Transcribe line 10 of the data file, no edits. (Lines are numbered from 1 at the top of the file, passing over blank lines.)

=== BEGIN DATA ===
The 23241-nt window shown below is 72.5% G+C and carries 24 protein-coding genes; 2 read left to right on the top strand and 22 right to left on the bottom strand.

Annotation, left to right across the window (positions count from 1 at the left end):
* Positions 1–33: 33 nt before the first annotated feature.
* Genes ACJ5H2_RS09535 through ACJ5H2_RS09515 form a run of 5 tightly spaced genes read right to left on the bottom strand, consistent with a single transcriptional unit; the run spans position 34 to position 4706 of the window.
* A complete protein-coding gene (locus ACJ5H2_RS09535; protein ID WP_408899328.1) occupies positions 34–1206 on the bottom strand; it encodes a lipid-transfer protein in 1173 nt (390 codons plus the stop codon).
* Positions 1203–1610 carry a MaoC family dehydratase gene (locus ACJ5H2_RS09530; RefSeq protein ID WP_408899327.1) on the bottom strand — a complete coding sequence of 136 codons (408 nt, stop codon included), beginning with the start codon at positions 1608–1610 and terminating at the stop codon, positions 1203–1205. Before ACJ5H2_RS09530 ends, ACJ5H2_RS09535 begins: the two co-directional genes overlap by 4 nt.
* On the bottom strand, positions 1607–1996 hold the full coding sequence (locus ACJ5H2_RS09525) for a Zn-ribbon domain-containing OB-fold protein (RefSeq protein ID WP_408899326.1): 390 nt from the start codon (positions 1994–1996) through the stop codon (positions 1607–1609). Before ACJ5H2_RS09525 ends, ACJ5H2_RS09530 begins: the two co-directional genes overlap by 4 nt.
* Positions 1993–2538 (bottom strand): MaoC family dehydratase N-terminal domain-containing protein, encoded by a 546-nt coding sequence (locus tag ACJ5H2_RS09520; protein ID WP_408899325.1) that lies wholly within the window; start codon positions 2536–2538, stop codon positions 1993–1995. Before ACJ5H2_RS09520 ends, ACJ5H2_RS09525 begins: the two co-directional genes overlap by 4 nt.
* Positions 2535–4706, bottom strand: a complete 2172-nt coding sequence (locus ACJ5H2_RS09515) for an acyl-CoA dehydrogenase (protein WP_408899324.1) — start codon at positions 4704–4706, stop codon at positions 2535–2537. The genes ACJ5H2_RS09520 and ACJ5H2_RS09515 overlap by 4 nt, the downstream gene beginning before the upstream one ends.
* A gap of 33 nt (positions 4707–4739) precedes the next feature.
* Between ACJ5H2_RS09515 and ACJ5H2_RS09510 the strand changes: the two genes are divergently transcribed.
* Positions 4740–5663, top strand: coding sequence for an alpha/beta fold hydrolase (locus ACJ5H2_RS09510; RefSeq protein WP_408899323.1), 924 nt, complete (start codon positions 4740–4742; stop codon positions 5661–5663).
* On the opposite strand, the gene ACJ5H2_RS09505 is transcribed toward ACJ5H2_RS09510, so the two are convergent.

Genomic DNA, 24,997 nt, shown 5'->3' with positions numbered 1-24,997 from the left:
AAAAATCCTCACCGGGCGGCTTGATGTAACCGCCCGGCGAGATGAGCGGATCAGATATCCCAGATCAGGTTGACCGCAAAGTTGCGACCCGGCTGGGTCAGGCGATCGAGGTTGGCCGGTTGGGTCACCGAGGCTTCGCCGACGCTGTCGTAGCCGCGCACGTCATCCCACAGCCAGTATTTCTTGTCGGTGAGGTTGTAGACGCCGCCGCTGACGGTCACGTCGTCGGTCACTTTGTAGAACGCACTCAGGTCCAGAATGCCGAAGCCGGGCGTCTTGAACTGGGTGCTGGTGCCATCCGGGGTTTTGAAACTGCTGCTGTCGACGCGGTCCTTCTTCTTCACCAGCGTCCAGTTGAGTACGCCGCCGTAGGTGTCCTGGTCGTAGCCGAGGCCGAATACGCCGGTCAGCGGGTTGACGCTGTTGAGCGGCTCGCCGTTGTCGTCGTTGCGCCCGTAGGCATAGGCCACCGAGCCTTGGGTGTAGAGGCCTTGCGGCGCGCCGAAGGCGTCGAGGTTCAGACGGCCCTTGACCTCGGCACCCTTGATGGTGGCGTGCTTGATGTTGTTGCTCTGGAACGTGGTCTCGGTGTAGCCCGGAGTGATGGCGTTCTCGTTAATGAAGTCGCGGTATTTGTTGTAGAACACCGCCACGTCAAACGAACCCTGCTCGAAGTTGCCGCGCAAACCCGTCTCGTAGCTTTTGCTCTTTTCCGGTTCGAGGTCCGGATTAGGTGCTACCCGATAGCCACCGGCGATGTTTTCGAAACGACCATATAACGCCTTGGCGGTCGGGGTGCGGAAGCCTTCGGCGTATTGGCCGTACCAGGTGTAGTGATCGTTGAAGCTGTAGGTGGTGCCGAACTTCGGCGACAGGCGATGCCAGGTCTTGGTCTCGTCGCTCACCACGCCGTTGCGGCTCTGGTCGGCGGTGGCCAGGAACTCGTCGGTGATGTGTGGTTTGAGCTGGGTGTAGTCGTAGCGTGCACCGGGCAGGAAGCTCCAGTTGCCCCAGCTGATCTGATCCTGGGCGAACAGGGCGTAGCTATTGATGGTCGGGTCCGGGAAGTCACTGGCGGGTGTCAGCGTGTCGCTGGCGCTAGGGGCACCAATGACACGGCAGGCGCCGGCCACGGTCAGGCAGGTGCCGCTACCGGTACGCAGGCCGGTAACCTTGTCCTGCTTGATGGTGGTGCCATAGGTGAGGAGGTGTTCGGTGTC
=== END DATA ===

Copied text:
* A gap of 33 nt (positions 4707–4739) precedes the next feature.